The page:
Next stop- Pisac and a chance to see Incan ruins. The first thing I learned is that Inca is the name for the king and therefore the people are not Incans, making everything I have written in the blog so far completely incorrect. Rather than correct, I will let you learn from my mistake. I also learned that there are 2800 varieties of quinoa, most not edible. We did get to see the largest Inca burial ground where the bodies are buried in caves in the mountain in fetal position. Much like how Chicago got the nickname “Windy City” or how the name “Hoosier” came about, no one knows why but everyone claims to. After Pisac, we went to Ollantaytambo where, you guessed it, there are more Inca ruins. Only these are some of the few unfinished ones. I have a million ideas about how they built all of these buildings and terraces, but I am sticking with my aliens theory. They built these things to withstand earthquakes and tourists.


The next morning, a handful of us climbed up one of the mountains in Ollantaytambo and had one of my favorite travel moments- talking about random topics, big ideas, dreams and histories. Then, we boarded the train to Machu Picchu. Our guide forced us up at 3:30 AM to be one of the first on the mountain. Don’t tell him, but he was right. We arrived and were greeted with rain and mist. First thought- this sucks. Second thought- it adds a whole new level of mysticism to the site. And gives me an unruly head of curls. I didn’t know a whole lot about this place before I arrived and honestly expected a more spiritual place. Nope, it is an old Incan town, divided into three sections, agriculture, urban and religion. It was a primary trading post which is why it is so important and needed to be protected from the Spanish. It was a meritocracy so status was based on intelligence. I couldn’t help but get the idea that it might be something worth pursuing. There are 30,000 kilometers of trails and they used hydraulic engineering to provide drinkable water. It is also the entrance to the Amazon jungle. Most importantly and most dear to me, they invented french fries. Now these are some people I could dig. After repeated moments of having my mind blown with moon circumferences, Incan calendars and on and one, the sun came out and I hiked up for the tourist shot of Machu Picchu. Alas, it was time to move on.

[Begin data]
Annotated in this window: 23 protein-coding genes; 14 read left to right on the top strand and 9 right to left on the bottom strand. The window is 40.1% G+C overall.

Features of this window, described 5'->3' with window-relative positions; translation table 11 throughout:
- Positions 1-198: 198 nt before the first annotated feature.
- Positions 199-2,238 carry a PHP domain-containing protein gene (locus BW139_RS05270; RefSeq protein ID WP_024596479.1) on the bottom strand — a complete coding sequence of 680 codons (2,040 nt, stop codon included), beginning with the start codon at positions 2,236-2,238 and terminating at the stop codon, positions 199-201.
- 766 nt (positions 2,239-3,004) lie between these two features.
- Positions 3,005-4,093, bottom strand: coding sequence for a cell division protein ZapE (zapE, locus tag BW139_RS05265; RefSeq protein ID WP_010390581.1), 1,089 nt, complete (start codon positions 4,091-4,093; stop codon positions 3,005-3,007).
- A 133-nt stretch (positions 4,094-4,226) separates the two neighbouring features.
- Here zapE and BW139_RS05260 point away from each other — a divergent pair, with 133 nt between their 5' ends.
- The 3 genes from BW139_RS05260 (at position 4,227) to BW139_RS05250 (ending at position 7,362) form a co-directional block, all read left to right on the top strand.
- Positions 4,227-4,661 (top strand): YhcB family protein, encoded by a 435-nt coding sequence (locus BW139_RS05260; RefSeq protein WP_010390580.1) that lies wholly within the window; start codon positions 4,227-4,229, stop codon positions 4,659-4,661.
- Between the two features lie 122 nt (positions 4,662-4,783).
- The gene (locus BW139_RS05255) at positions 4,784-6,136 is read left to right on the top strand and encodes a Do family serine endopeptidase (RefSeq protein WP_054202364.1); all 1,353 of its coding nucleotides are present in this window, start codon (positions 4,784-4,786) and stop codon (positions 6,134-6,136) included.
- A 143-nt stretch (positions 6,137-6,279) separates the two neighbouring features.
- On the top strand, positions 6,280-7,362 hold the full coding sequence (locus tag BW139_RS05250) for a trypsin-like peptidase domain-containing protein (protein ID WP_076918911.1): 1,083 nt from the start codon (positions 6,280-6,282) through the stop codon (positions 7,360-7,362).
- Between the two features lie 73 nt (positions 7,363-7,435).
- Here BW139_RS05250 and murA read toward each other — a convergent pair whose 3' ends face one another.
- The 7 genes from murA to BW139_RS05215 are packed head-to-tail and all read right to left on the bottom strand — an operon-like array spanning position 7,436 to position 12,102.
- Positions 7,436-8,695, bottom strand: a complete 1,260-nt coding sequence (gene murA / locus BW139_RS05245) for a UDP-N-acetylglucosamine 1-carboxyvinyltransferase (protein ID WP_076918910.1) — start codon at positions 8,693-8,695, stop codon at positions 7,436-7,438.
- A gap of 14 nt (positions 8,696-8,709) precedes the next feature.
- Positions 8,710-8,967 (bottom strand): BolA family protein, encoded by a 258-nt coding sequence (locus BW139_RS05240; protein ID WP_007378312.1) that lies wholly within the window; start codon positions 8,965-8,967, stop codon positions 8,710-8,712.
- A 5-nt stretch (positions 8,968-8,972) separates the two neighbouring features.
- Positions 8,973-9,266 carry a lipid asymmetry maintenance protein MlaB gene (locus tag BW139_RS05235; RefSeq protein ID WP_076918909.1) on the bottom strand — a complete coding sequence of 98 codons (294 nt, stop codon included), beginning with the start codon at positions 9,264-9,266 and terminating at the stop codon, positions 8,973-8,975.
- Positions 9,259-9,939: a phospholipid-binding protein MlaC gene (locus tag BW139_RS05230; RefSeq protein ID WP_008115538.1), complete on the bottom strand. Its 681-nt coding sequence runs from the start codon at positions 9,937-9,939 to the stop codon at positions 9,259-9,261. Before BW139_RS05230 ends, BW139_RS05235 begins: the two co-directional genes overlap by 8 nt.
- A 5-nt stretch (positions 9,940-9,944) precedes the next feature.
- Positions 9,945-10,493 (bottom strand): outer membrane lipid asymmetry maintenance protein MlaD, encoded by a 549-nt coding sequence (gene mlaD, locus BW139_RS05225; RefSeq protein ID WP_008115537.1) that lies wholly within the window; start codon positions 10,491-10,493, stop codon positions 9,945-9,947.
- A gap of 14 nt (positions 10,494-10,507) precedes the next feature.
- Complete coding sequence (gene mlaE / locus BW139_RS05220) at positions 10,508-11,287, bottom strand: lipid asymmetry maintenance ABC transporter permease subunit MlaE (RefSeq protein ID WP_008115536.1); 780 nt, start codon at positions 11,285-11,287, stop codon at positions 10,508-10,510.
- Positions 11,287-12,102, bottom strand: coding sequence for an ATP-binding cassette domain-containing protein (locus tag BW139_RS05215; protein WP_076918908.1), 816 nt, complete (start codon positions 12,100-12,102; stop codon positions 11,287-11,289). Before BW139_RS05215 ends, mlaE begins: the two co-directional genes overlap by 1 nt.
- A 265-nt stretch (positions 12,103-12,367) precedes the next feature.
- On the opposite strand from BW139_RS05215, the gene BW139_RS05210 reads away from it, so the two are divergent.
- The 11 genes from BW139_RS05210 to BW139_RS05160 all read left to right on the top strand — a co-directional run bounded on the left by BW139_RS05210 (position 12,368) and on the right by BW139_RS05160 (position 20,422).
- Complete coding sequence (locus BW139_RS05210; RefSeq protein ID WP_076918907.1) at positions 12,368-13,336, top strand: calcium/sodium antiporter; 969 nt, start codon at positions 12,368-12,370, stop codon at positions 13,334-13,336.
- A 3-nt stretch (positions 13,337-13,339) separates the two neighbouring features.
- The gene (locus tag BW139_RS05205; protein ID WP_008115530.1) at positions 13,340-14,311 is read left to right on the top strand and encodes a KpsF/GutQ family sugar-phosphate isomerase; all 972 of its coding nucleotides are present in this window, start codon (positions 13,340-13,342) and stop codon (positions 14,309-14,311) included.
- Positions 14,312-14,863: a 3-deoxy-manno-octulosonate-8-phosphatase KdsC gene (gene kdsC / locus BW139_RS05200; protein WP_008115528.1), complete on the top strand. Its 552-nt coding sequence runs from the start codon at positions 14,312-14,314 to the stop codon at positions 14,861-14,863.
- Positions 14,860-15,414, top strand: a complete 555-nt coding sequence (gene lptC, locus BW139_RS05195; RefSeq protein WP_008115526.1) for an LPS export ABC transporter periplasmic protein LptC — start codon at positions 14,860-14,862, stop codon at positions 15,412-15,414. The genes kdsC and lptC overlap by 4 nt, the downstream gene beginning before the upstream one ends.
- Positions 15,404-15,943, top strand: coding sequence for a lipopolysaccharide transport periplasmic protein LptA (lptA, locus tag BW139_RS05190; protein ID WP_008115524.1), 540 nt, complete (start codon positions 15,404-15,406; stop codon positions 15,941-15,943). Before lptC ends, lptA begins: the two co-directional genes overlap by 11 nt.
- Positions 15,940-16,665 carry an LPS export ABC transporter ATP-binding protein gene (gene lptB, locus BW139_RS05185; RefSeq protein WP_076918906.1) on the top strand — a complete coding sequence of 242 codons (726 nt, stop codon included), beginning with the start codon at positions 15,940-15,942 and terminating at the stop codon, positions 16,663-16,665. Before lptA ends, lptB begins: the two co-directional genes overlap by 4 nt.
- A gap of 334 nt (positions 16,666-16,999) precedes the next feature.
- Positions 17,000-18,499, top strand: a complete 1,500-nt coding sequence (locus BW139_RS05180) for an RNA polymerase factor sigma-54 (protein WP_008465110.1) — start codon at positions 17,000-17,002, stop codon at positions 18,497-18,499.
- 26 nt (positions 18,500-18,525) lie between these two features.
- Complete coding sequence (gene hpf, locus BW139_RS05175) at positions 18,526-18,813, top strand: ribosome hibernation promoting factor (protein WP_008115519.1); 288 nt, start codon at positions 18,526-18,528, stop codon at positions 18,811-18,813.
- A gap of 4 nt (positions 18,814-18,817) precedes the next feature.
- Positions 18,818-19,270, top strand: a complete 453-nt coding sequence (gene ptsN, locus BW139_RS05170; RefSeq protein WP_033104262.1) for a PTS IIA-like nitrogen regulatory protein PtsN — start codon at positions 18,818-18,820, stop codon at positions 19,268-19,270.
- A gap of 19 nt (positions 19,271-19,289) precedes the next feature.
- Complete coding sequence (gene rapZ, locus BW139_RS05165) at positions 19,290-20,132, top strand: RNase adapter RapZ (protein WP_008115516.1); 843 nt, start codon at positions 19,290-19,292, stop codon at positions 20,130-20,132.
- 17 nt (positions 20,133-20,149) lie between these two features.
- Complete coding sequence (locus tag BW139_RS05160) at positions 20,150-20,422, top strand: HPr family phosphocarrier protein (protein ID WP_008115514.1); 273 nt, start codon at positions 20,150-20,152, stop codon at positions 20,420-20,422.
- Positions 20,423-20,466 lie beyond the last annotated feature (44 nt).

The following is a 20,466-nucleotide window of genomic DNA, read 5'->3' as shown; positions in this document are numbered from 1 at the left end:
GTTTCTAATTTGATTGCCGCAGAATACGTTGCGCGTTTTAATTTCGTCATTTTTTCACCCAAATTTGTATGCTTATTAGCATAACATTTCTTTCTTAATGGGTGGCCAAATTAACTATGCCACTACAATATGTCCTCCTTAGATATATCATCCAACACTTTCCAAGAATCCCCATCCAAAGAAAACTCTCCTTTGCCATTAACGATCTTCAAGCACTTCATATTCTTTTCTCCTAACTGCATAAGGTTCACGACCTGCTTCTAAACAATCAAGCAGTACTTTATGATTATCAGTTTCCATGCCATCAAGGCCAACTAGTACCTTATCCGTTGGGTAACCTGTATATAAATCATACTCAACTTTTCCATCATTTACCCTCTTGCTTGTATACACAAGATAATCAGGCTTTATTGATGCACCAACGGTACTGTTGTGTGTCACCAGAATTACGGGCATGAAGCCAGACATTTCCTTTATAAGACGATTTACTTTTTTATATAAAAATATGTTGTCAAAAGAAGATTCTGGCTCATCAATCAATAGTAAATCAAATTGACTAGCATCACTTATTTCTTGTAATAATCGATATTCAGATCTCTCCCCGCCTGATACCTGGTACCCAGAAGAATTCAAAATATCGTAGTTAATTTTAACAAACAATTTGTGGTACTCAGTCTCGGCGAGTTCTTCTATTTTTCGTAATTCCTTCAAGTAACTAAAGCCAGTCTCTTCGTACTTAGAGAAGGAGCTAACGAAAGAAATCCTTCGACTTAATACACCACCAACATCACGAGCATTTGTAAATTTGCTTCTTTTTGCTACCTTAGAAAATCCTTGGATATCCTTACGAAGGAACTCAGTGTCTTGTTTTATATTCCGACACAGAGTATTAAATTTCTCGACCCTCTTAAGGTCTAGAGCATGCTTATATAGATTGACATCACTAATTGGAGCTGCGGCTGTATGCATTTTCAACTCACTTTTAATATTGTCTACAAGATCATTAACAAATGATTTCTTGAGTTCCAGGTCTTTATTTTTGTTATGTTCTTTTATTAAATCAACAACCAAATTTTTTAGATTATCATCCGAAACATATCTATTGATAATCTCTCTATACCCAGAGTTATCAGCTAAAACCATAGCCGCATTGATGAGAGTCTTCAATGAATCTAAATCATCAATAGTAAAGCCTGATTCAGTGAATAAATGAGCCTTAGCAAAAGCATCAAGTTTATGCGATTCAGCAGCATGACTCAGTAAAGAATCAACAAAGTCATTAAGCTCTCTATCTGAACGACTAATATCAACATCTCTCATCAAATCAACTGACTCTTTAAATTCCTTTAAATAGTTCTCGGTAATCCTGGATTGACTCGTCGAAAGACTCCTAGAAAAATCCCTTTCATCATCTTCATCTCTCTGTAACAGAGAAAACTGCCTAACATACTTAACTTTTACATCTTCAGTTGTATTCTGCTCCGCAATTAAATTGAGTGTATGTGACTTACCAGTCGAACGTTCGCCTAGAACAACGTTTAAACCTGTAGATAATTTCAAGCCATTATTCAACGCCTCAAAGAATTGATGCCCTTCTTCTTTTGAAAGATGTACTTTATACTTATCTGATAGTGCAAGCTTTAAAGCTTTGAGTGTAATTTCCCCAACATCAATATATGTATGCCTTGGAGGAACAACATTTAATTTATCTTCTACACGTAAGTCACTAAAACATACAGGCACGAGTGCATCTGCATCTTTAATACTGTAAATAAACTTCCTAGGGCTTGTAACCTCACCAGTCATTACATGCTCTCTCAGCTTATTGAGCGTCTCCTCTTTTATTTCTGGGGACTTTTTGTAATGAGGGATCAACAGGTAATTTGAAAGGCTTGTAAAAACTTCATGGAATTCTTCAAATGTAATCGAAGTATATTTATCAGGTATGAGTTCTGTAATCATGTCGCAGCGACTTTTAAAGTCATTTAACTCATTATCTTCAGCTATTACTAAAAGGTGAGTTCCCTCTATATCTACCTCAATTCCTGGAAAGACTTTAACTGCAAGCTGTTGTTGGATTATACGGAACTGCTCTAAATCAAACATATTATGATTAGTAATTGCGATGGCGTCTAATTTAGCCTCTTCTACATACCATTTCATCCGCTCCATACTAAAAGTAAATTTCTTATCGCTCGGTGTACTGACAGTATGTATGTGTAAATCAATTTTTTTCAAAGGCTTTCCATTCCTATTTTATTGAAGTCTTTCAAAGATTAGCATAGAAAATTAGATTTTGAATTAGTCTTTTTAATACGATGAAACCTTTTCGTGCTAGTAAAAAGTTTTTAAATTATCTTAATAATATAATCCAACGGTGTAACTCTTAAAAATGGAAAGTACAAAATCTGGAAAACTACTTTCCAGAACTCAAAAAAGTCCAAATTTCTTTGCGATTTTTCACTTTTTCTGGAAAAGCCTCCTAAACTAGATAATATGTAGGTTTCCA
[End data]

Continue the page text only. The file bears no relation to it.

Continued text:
Back to Cusco we went to do some laundry (there is always laundry to be done) and pick up our luggage. While we were there, we took an excursion to a Rainbow Mountain, one of the most beautiful places I have ever seen and one in which any photograph could not possible do justice. Rainbow mountains are unique to this area look like multicolored striped mountains. The striping is due to weathering and mineralogy. Tectonic activity has turned the mountain on its side, exposing the stripes. Crazy idea from Pachamama.  We drove a few hours through untouched lands and villages holding tight to tradition when we arrived at approximately 4700 meters above sea level. We then hiked the remaining 300 and looked around at rainbow mountains, grassy fields and the snowcapped Andes. And because it could get even better, it started to snow. Pelting snow. I was in my element- snowy mountains and I have always been close. I was quite content. Today was a good day. Time to leave Cusco and move south through Peru.